of Mirza Musa the Babi" as their goal. Astonished at the sight of so many ulamas and Sufis of Kurdish origin, of both the Qadiriyyih and Khalidiyyih Orders, thronging the house of Baha'u'llah, and impelled by racial and sectarian rivalry, the religious leaders of the city, such as the renowned Ibn-i-Alusi, the Mufti of Baghdad, together with Shaykh Abdu's-Salam, Shaykh Abdu'l-Qadir and Siyyid Dawudi, began to seek His presence, and, having obtained completely satisfying answers to their several queries, enrolled themselves among the band of His earliest admirers. The unqualified recognition by these outstanding leaders of those traits that distinguished the character and conduct of Baha'u'llah stimulated the curiosity, and later evoked the unstinted praise, of a great many observers of less conspicuous position, among whom figured poets, mystics and notables, who either resided in, or visited, the city. Government officials, foremost among whom were Abdu'llah Pasha and his lieutenant Mahmud Aqa, and Mulla Ali Mardan, a Kurd well-known in those circles, were gradually brought into contact with Him, and lent their share in noising abroad His fast-spreading fame. Nor could those distinguished Persians, who either lived in Baghdad and its environs or visited as pilgrims the holy places, remain impervious to the spell of His charm. Princes of the royal blood, amongst whom were such personages as the Na'ibu'l-Iyalih, the Shuja'u'd-Dawlih, the Sayfu'd-Dawlih, and Zaynu'l-Abidin Khan, the Fakhru'd-Dawlih, were, likewise, irresistibly drawn into the ever-widening circle of His associates and acquaintances.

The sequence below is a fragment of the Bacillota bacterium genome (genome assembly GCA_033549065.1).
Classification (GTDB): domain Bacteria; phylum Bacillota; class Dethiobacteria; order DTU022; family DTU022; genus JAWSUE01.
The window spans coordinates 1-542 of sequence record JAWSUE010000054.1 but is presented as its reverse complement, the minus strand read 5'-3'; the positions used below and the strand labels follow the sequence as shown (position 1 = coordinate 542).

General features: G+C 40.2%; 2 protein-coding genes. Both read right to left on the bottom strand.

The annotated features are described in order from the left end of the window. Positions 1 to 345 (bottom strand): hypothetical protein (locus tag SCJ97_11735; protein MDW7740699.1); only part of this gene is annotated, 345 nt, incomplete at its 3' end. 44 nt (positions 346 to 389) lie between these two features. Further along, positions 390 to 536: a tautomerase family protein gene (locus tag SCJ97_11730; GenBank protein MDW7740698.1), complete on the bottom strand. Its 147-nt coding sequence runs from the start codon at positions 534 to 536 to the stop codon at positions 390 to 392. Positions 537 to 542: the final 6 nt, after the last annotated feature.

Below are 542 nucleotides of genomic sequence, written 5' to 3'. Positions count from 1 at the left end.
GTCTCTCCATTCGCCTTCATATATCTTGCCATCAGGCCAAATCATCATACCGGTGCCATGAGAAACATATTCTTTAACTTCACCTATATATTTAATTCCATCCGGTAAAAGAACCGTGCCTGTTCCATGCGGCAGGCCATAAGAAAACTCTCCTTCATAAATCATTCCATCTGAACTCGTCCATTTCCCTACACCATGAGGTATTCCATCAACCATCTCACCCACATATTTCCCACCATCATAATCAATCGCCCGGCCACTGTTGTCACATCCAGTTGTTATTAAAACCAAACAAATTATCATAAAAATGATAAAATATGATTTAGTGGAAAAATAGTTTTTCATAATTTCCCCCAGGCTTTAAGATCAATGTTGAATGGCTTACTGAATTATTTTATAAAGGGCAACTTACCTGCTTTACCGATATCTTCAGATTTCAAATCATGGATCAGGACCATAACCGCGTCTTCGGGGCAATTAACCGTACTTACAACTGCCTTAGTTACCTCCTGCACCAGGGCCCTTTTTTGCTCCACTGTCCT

Those who, during Baha'u'llah's two years' absence from Baghdad, had so persistently reviled and loudly derided His companions and kindred were, by now, for the most part, silenced. Not an inconsiderable number among them feigned respect and esteem for Him, a few claimed to be His defenders and supporters, while others professed to share His beliefs, and actually joined the ranks of the community to which He belonged. Such was the extent of the reaction that had set in that one of them was even heard to boast that, as far back as the year 1250 A.H.--a decade before the Bab's Declaration--he had already perceived and embraced the truth of His Faith!